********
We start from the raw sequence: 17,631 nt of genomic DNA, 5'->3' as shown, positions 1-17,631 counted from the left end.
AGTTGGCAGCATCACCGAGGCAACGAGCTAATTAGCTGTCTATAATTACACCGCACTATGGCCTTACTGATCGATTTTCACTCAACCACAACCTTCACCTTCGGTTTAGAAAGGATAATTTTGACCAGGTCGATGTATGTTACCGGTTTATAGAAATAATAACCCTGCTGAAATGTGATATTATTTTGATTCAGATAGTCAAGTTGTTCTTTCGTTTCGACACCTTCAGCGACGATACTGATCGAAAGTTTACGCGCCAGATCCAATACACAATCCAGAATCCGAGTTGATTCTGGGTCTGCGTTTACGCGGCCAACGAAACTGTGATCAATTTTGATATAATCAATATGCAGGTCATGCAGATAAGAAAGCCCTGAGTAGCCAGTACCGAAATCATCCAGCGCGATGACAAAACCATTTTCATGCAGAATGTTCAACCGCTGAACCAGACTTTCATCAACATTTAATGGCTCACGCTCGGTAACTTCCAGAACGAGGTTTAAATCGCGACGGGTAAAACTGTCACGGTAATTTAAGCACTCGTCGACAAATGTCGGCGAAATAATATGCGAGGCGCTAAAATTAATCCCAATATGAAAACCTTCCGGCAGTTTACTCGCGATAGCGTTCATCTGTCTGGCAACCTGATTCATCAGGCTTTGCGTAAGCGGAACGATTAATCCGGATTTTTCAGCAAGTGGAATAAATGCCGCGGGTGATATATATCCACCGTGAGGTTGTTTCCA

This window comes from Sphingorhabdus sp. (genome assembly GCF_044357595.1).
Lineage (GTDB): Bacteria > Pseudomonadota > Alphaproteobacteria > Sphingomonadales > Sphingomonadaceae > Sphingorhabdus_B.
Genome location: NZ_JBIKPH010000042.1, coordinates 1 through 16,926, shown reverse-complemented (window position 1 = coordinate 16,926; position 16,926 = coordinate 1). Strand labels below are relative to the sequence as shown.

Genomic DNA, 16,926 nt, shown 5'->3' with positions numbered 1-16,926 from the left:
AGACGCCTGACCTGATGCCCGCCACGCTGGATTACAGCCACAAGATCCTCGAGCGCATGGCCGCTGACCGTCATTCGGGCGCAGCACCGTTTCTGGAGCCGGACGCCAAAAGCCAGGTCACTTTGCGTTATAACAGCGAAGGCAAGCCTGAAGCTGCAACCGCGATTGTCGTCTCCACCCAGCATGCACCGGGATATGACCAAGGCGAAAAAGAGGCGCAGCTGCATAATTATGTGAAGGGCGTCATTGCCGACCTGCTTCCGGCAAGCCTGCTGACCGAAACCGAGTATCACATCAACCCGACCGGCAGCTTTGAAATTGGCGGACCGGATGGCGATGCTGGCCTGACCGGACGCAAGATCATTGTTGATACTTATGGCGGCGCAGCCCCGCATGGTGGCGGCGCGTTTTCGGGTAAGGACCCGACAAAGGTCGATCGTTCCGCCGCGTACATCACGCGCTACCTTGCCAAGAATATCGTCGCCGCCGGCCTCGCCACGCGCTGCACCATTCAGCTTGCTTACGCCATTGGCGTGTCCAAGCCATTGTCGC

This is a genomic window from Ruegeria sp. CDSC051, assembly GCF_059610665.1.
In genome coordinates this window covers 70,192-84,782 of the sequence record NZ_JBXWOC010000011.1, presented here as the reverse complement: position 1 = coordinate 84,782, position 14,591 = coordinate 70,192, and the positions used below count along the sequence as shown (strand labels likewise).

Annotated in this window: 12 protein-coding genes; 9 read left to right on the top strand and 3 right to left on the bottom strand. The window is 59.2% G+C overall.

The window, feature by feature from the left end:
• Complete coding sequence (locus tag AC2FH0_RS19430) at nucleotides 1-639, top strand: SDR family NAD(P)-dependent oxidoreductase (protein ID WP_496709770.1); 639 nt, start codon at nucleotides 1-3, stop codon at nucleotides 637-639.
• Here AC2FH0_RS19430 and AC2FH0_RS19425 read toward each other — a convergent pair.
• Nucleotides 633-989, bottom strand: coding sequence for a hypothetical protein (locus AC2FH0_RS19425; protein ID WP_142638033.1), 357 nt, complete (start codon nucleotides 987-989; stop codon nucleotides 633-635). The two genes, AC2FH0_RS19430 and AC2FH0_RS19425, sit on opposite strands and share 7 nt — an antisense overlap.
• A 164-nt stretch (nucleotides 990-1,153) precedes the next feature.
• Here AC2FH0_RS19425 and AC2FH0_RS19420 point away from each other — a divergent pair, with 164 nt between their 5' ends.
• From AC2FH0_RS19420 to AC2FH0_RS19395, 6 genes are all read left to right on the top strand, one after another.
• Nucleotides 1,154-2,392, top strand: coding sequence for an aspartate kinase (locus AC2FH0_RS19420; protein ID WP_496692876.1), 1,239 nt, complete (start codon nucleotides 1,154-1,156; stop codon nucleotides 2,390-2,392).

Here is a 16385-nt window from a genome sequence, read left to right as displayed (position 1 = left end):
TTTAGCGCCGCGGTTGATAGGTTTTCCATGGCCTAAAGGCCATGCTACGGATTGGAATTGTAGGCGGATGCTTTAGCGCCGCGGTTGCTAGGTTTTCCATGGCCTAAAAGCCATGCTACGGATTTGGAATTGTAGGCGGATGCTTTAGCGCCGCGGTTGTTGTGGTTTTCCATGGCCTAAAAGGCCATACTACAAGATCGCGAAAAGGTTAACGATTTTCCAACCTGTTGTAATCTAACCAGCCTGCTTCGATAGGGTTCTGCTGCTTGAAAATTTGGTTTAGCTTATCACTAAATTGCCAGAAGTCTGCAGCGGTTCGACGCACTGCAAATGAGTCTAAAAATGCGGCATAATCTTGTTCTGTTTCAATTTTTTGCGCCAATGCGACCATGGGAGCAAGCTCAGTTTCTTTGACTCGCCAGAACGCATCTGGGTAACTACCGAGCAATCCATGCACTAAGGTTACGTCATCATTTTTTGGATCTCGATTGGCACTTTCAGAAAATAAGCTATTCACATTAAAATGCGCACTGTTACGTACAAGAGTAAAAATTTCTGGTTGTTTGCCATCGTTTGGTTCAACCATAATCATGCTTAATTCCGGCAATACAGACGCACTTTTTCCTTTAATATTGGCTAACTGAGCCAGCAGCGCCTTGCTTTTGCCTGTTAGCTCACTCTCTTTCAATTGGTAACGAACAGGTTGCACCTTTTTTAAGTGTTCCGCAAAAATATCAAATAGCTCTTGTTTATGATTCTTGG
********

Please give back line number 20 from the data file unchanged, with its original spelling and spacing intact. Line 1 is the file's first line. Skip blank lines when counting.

TTTAGCGCCGCGGTTGATAGGTTTTCCATGGCCTAAAGGCCATGCTACGGATTGGAATTGTAGGCGGATGCTTTAGCGCCGCGGTTGCTAGGTTTTCCATGGCCTAAAAGCCATGCTACGGATTTGGAATTGTAGGCGGATGCTTTAGCGCCGCGGTTGTTGTGGTTTTCCATGGCCTAAAAGGCCATACTACAAGATCGCGAAAAGGTTAACGATTTTCCAACCTGTTGTAATCTAACCAGCCTGCTTCGATAGGGTTCTGCTGCTTGAAAATTTGGTTTAGCTTATCACTAAATTGCCAGAAGTCTGCAGCGGTTCGACGCACTGCAAATGAGTCTAAAAATGCGGCATAATCTTGTTCTGTTTCAATTTTTTGCGCCAATGCGACCATGGGAGCAAGCTCAGTTTCTTTGACTCGCCAGAACGCATCTGGGTAACTACCGAGCAATCCATGCACTAAGGTTACGTCATCATTTTTTGGATCTCGATTGGCACTTTCAGAAAATAAGCTATTCACATTAAAATGCGCACTGTTACGTACAAGAGTAAAAATTTCTGGTTGTTTGCCATCGTTTGGTTCAACCATAATCATGCTTAATTCCGGCAATACAGACGCACTTTTTCCTTTAATATTGGCTAACTGAGCCAGCAGCGCCTTGCTTTTGCCTGTTAGCTCACTCTCTTTCAATTGGTAACGAACAGGTTGCACCTTTTTTAAGTGTTCCGCAAAAATATCAAATAGCTCTTGTTTATGATTCTTGG